Where Max Scherzer's Mets Contract Ranks Against 2022 MLB Team Payrolls

Joseph Zucker@@JosephZuckerFeatured Columnist IVNovember 30, 2021

Los Angeles Dodgers starting pitcher Max Scherzer (31) walks to the dugout after throwing during the first inning of a National League Wild Card playoff baseball game against the St. Louis Cardinals Wednesday, Oct. 6, 2021, in Los Angeles. (AP Photo/Marcio Jose Sanchez)
AP Photo/Marcio Jose Sanchez

Max Scherzer is on pace to count for more money in 2022 than the entire payrolls of some MLB teams.

MLB Network's Jon Heyman reported the three-time Cy Young winner struck a three-year, $130 million deal with the New York Mets. As Jeff Passan of ESPN noted, his $43.3 million average salary is not only an MLB record, but also eclipses the current outlay for the Pittsburgh Pirates and Baltimore Orioles:

Jeff Passan @JeffPassan

Estimated current opening day payrolls, per <a href="https://twitter.com/baseballpro?ref_src=twsrc%5Etfw">@baseballpro</a>:<br><br>Seattle Mariners: $57 million<br>Cleveland Guardians: $46.7 million<br>Max Scherzer: $43.3 million<br>Pittsburgh Pirates: $40.2 million<br>Baltimore Orioles: $37 million

In the Seattle Mariners' defense, they're fresh off striking a five-year, $115 million agreement with Robbie Ray, per Passan, so their 2022 payroll is climbing in a big way.

According to Spotrac, no team spent less than $50.2 million in 2021, so it stands to reason the Pirates and Orioles will outpace Scherzer at some point. Nevertheless, Passan's tweet underscores a major problem with MLB at the moment.

Rebuilds are nothing new, and they're often a necessary step for franchises that aren't in major markets. There's only so much money to spend when you're operating out of Cleveland, Cincinnati, Milwaukee or Minneapolis.

But the extent to which some owners are cutting costs may not be sustainable.

Every single player on the aforementioned Orioles is either locked into a rookie deal or headed for arbitration. Fans in Baltimore also have to watch speculation grow about the futures of Cedric Mullins and John Means, too.

Dan Connolly @danconnolly2016

What I’m hearing on Orioles and John Means: Same as last winter. Teams are calling. Orioles will engage in discussions. No plans to deal him or Mullins. But you can never say never depending on the offer. But they aren’t actively shopping Means (or Mullins), either.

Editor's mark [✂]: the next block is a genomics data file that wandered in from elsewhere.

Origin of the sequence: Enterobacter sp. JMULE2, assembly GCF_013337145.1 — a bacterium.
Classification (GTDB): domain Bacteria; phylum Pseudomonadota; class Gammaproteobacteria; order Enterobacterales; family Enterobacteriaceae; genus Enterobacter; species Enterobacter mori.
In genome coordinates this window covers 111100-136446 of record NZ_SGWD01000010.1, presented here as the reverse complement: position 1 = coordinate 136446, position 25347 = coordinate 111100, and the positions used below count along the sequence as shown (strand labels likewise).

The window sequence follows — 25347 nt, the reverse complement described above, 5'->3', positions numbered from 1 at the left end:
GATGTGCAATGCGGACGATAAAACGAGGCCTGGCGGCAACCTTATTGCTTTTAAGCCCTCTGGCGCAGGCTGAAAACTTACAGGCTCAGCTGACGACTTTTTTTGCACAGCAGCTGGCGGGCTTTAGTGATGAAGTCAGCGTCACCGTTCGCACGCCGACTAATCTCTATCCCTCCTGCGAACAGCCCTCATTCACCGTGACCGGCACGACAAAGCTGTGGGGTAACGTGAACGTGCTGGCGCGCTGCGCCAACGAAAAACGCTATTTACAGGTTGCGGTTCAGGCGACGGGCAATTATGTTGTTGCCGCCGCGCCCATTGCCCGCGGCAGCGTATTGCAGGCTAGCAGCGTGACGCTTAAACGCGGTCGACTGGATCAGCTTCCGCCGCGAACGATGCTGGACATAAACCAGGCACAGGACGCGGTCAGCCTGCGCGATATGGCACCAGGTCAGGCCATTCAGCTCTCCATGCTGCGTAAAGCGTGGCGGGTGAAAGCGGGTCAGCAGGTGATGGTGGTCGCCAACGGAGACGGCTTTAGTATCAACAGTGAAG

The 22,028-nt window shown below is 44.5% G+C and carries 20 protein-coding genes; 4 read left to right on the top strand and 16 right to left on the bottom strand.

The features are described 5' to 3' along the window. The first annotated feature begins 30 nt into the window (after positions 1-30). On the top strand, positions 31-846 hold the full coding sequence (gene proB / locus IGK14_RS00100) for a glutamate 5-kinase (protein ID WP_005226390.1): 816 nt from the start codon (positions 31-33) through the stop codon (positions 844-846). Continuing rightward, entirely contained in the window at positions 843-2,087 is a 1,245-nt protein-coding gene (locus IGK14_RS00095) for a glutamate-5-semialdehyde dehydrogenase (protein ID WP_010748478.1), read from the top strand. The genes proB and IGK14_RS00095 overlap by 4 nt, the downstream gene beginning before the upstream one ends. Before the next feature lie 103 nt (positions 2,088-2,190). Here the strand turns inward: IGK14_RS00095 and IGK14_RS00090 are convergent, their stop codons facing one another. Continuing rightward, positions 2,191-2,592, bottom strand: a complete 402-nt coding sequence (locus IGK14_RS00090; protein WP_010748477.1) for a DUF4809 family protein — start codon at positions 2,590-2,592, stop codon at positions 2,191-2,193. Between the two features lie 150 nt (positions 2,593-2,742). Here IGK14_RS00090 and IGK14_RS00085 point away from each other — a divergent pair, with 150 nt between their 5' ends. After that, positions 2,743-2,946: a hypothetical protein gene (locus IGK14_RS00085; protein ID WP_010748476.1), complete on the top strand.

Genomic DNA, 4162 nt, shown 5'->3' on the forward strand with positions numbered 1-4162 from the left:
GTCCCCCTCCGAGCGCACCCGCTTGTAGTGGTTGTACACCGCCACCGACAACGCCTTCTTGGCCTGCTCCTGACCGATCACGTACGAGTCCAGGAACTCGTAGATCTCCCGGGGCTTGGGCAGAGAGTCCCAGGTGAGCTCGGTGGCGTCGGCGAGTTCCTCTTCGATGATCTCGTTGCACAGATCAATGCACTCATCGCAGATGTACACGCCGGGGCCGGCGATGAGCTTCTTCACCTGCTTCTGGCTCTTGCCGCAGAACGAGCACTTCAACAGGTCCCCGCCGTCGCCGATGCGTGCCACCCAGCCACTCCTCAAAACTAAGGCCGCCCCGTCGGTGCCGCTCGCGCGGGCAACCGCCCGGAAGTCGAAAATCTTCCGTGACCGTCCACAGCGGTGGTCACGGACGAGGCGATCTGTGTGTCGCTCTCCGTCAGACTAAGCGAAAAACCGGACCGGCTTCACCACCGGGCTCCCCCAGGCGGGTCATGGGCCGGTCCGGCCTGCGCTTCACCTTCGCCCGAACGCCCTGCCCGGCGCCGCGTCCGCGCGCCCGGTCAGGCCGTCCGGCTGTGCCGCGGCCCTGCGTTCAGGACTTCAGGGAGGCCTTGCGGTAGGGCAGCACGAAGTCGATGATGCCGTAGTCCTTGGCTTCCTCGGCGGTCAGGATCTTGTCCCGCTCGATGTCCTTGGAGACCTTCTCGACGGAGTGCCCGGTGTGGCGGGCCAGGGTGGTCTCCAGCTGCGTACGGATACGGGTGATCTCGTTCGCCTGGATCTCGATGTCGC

Jon Heyman @JonHeyman

Word has gotten out that the Orioles would listen on star CF Cedric Mullins, and teams are lining up to give it a shot knowing it’s a long shot. Asking price is understandably extremely high. All these teams (and more) could use a CF: Philly, Rangers, Astros, Giants, Mets, Yanks.

The issue isn't limited to those at the bottom of the financial spectrum.

The Chicago Cubs jettisoned franchise stalwarts Anthony Rizzo, Javier Baez and Kris Bryant midway through the 2021 season as the trio approached free agency. Chicago has done nothing substantial this winter.

Bleacher Nation @BleacherNation

Big part of what's frustrating to Cubs fans is that, tho payrolls were really high as recently as 2019, *new expenditures* of have been almost entirely absent for a very long time. <br><br>Only multi-year positional free agent deal in the last SIX years? 2 yrs &amp; 5M for Daniel Descalso.

Bleacher Nation @BleacherNation

So, I do understand when Cubs say, hey, we were still carrying a luxury tax level payroll through 2019 (and then the pandemic happened &amp; mucked things up for 2020 and 2021). I'm rational. I get it. <br><br>But also, as a fan, it still *FEELS* like they have done so little for so long.

The Boston Red Sox traded Mookie Betts rather than inking him to a long-term extension after ownership signaled a desire to trim payroll. The same story could play out with Rafael Devers, whom MassLive.com's Chris Cotillo reported has made "zero progress" in negotiations with Boston.

Forbes estimated the valuation of almost every single MLB franchise grew in 2021 and only one (the Miami Marlins) is worth less than $1 billion. A generally positive financial outlook for the league doesn't seem to be reflected in player salaries outside the game's elite.